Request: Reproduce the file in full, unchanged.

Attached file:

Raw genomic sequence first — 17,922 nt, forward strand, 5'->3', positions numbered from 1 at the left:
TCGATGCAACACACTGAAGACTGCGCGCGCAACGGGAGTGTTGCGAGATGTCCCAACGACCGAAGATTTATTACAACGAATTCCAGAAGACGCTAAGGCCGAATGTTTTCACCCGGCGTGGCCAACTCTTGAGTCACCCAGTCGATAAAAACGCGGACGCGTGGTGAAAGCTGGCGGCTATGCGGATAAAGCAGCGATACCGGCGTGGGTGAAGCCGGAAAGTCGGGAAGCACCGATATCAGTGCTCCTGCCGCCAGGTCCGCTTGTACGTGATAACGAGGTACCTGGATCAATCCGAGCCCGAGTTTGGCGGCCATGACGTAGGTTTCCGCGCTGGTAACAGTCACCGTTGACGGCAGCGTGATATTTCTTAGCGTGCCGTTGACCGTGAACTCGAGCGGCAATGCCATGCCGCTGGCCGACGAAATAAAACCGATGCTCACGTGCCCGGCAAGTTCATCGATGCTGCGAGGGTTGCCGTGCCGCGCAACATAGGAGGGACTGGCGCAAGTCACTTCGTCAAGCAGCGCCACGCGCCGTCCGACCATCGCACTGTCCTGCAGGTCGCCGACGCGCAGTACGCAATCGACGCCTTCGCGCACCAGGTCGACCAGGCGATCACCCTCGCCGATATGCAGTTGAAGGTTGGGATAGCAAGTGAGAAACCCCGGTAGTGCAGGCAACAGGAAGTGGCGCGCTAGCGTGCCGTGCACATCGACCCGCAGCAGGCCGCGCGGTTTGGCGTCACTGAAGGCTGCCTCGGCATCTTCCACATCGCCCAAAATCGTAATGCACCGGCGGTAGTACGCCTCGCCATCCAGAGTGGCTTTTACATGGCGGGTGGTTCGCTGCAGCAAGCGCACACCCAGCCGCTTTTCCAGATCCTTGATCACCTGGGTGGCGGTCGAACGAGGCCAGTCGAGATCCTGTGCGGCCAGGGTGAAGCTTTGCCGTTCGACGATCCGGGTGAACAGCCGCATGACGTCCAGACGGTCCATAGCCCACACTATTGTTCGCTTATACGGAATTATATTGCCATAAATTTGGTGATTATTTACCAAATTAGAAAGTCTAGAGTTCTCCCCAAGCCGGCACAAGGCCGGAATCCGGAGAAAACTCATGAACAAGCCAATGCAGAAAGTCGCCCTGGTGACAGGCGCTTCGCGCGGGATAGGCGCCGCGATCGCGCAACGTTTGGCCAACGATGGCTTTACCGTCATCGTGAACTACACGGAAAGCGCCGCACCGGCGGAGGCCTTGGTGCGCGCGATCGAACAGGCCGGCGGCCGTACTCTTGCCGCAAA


Raw genomic sequence first — 17,922 nt, forward strand, 5'->3', positions numbered from 1 at the left:
TCGATGCAACACACTGAAGACTGCGCGCGCAACGGGAGTGTTGCGAGATGTCCCAACGACCGAAGATTTATTACAACGAATTCCAGAAGACGCTAAGGCCGAATGTTTTCACCCGGCGTGGCCAACTCTTGAGTCACCCAGTCGATAAAAACGCGGACGCGTGGTGAAAGCTGGCGGCTATGCGGATAAAGCAGCGATACCGGCGTGGGTGAAGCCGGAAAGTCGGGAAGCACCGATATCAGTGCTCCTGCCGCCAGGTCCGCTTGTACGTGATAACGAGGTACCTGGATCAATCCGAGCCCGAGTTTGGCGGCCATGACGTAGGTTTCCGCGCTGGTAACAGTCACCGTTGACGGCAGCGTGATATTTCTTAGCGTGCCGTTGACCGTGAACTCGAGCGGCAATGCCATGCCGCTGGCCGACGAAATAAAACCGATGCTCACGTGCCCGGCAAGTTCATCGATGCTGCGAGGGTTGCCGTGCCGCGCAACATAGGAGGGACTGGCGCAAGTCACTTCGTCAAGCAGCGCCACGCGCCGTCCGACCATCGCACTGTCCTGCAGGTCGCCGACGCGCAGTACGCAATCGACGCCTTCGCGCACCAGGTCGACCAGGCGATCACCCTCGCCGATATGCAGTTGAAGGTTGGGATAGCAAGTGAGAAACCCCGGTAGTGCAGGCAACAGGAAGTGGCGCGCTAGCGTGCCGTGCACATCGACCCGCAGCAGGCCGCGCGGTTTGGCGTCACTGAAGGCTGCCTCGGCATCTTCCACATCGCCCAAAATCGTAATGCACCGGCGGTAGTACGCCTCGCCATCCAGAGTGGCTTTTACATGGCGGGTGGTTCGCTGCAGCAAGCGCACACCCAGCCGCTTTTCCAGATCCTTGATCACCTGGGTGGCGGTCGAACGAGGCCAGTCGAGATCCTGTGCGGCCAGGGTGAAGCTTTGCCGTTCGACGATCCGGGTGAACAGCCGCATGACGTCCAGACGGTCCATAGCCCACACTATTGTTCGCTTATACGGAATTATATTGCCATAAATTTGGTGATTATTTACCAAATTAGAAAGTCTAGAGTTCTCCCCAAGCCGGCACAAGGCCGGAATCCGGAGAAAACTCATGAACAAGCCAATGCAGAAAGTCGCCCTGGTGACAGGCGCTTCGCGCGGGATAGGCGCCGCGATCGCGCAACGTTTGGCCAACGATGGCTTTACCGTCATCGTGAACTACACGGAAAGCGCCGCACCGGCGGAGGCCTTGGTGCGCGCGATCGAACAGGCCGGCGGCCGTACTCTTGCCGCAAA